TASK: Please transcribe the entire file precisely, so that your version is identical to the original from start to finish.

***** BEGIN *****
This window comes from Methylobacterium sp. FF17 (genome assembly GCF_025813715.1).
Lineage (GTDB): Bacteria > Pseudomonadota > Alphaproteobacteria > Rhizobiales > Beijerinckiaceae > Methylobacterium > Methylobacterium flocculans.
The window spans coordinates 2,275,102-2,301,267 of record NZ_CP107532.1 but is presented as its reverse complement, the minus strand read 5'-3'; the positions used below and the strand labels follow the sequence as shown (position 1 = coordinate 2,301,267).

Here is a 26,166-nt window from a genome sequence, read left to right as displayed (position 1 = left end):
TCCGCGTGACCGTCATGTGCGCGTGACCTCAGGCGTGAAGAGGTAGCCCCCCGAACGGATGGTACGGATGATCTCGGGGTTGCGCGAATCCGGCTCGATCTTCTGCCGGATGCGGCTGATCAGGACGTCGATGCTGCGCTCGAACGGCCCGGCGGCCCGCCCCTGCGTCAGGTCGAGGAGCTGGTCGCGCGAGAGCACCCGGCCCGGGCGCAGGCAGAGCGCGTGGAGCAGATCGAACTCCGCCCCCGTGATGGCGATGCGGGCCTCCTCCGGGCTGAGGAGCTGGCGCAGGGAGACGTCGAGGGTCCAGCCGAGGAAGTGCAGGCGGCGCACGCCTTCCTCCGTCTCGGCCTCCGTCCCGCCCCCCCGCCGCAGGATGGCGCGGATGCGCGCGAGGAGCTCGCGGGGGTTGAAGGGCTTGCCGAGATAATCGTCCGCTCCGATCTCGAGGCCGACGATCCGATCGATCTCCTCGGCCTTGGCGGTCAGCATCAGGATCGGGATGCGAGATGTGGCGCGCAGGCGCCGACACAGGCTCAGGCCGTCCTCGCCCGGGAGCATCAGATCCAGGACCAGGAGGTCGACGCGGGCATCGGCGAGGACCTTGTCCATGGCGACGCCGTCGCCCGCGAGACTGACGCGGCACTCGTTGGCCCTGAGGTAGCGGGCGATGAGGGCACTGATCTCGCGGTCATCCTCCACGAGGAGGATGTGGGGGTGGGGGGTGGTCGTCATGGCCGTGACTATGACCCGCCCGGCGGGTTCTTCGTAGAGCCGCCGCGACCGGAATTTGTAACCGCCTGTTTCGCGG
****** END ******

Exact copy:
This window comes from Methylobacterium sp. FF17 (genome assembly GCF_025813715.1).
Lineage (GTDB): Bacteria > Pseudomonadota > Alphaproteobacteria > Rhizobiales > Beijerinckiaceae > Methylobacterium > Methylobacterium flocculans.
The window spans coordinates 2,275,102-2,301,267 of record NZ_CP107532.1 but is presented as its reverse complement, the minus strand read 5'-3'; the positions used below and the strand labels follow the sequence as shown (position 1 = coordinate 2,301,267).

Here is a 26,166-nt window from a genome sequence, read left to right as displayed (position 1 = left end):
TCCGCGTGACCGTCATGTGCGCGTGACCTCAGGCGTGAAGAGGTAGCCCCCCGAACGGATGGTACGGATGATCTCGGGGTTGCGCGAATCCGGCTCGATCTTCTGCCGGATGCGGCTGATCAGGACGTCGATGCTGCGCTCGAACGGCCCGGCGGCCCGCCCCTGCGTCAGGTCGAGGAGCTGGTCGCGCGAGAGCACCCGGCCCGGGCGCAGGCAGAGCGCGTGGAGCAGATCGAACTCCGCCCCCGTGATGGCGATGCGGGCCTCCTCCGGGCTGAGGAGCTGGCGCAGGGAGACGTCGAGGGTCCAGCCGAGGAAGTGCAGGCGGCGCACGCCTTCCTCCGTCTCGGCCTCCGTCCCGCCCCCCCGCCGCAGGATGGCGCGGATGCGCGCGAGGAGCTCGCGGGGGTTGAAGGGCTTGCCGAGATAATCGTCCGCTCCGATCTCGAGGCCGACGATCCGATCGATCTCCTCGGCCTTGGCGGTCAGCATCAGGATCGGGATGCGAGATGTGGCGCGCAGGCGCCGACACAGGCTCAGGCCGTCCTCGCCCGGGAGCATCAGATCCAGGACCAGGAGGTCGACGCGGGCATCGGCGAGGACCTTGTCCATGGCGACGCCGTCGCCCGCGAGACTGACGCGGCACTCGTTGGCCCTGAGGTAGCGGGCGATGAGGGCACTGATCTCGCGGTCATCCTCCACGAGGAGGATGTGGGGGTGGGGGGTGGTCGTCATGGCCGTGACTATGACCCGCCCGGCGGGTTCTTCGTAGAGCCGCCGCGACCGGAATTTGTAACCGCCTGTTTCGCGG